Diablo 3 has been making waves on the PC platform for over a year now, and now the dungeon-crawling action-RPG is making its way to Xbox 360 and PS3 on 3 September 2013.
Blizzard has opened up about the choice to bring the game to consoles, as well as the changes and sacrifices.
“While we always thought that Diablo III on the console was something that would be a lot of fun, our development team was completely focused on the PC version of the game from the very beginning. We only really started working on a console version around the end of 2011 when we brought in additional developers to focus on the project,” said Diablo 3 Lead Software Engineer, Norbert Szabo.
“We’ve taken the time to make sure that the game feels great with the controller and that we’d be delivering a Blizzard-quality experience to the console audience.”
Szabo elaborated on the specific changes to the console versions, explaining that the game was reworked to cater for controllers and a different audience.
“When our console designers came up with new features for the Xbox 360 and PS3 versions of the game, we had to take a big picture look at the change and decide whether it would be a good fit for the PC audience, with each addition being decided upon on a case-by-case basis.”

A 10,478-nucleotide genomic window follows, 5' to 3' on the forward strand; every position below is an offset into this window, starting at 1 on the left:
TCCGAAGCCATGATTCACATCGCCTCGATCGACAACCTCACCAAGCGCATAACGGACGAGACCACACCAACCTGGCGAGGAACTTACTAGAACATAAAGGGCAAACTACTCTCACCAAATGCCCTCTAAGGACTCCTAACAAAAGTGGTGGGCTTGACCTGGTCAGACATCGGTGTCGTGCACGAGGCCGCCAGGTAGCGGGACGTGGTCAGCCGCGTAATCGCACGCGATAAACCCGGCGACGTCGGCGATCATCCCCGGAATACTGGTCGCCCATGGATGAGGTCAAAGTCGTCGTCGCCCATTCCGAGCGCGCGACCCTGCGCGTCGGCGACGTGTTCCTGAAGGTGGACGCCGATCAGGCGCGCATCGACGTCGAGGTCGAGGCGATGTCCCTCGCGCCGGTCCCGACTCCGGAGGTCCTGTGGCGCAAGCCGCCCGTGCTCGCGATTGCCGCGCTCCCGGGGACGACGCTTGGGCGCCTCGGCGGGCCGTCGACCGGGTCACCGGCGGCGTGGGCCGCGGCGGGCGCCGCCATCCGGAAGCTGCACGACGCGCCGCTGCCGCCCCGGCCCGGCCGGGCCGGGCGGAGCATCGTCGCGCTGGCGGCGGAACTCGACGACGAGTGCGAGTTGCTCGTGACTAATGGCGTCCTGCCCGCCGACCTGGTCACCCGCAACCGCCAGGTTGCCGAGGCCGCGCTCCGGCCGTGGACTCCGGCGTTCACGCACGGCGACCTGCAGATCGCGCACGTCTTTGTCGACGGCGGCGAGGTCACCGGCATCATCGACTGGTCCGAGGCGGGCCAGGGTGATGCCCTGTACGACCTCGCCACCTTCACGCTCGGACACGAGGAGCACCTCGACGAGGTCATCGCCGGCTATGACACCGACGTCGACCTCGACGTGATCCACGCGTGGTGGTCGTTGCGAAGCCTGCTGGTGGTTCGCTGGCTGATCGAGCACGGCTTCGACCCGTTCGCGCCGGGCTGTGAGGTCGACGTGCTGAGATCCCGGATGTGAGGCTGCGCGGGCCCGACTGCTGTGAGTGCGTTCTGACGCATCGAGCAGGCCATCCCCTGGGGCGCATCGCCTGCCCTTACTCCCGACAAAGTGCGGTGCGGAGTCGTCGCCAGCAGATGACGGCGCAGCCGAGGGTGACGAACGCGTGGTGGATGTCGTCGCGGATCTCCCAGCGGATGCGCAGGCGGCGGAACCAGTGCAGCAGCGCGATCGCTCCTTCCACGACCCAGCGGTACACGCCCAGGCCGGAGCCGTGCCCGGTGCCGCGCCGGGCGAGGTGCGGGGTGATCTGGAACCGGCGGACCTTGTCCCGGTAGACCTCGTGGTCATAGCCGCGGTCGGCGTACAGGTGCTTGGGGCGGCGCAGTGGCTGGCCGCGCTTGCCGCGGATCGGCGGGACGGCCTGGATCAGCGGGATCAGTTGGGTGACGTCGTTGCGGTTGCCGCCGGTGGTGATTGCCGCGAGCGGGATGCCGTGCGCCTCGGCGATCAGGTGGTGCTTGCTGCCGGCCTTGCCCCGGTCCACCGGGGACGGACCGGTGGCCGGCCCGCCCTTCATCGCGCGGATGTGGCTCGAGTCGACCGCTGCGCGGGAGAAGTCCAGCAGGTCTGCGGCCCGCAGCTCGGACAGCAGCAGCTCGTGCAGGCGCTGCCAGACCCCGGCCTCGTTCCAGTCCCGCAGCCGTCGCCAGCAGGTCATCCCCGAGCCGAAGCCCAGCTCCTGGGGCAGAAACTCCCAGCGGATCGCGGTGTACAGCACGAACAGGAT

“The right stick dodge move and the new console UI, are specifically designed around usability for a player with a controller in hand.”
When asked if the PC version would ever get gamepad support, Szabo said it’s not impossible, but doesn’t want to give PC gamers too much hope.
“I would never rule it out, but this is not something we are actively working on. The PC version was designed with a mouse and keyboard in mind, in ways that go beyond just the interface.”
“The ‘feel’ of combat in Diablo III is so crucial to the experience that we aren’t willing to compromise it just to tack another feature as a bullet on the back of the box. If players would prefer to enjoy Diablo III with a controller, then we’re confident that they’ll love either console version.”
Regarding the lack of always-online requirements and the real-money auction house on consoles, Szabo explained that it was a necessary sacrifice.
“A high percentage of consoles are not connected to the Internet, which is not the case with gaming PCs, so offline play is a necessity for the console version in order to ensure the game is accessible to a wide audience.”